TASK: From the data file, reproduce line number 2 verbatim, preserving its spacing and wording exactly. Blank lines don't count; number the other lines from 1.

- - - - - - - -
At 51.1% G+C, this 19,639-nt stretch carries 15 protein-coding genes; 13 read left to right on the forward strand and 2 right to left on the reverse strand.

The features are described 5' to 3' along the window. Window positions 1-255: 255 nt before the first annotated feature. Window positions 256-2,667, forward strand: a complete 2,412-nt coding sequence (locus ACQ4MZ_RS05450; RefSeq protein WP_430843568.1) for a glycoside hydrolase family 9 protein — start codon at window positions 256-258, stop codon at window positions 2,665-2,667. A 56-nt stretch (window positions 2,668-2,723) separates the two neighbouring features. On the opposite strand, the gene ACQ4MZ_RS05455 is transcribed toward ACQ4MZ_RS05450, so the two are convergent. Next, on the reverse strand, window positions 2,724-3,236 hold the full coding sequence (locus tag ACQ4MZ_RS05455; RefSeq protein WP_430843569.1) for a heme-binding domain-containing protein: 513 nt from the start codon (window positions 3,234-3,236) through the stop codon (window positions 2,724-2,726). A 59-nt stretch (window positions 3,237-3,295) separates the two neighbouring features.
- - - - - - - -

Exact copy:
The features are described 5' to 3' along the window. Window positions 1-255: 255 nt before the first annotated feature. Window positions 256-2,667, forward strand: a complete 2,412-nt coding sequence (locus ACQ4MZ_RS05450; RefSeq protein WP_430843568.1) for a glycoside hydrolase family 9 protein — start codon at window positions 256-258, stop codon at window positions 2,665-2,667. A 56-nt stretch (window positions 2,668-2,723) separates the two neighbouring features. On the opposite strand, the gene ACQ4MZ_RS05455 is transcribed toward ACQ4MZ_RS05450, so the two are convergent. Next, on the reverse strand, window positions 2,724-3,236 hold the full coding sequence (locus tag ACQ4MZ_RS05455; RefSeq protein WP_430843569.1) for a heme-binding domain-containing protein: 513 nt from the start codon (window positions 3,234-3,236) through the stop codon (window positions 2,724-2,726). A 59-nt stretch (window positions 3,237-3,295) separates the two neighbouring features.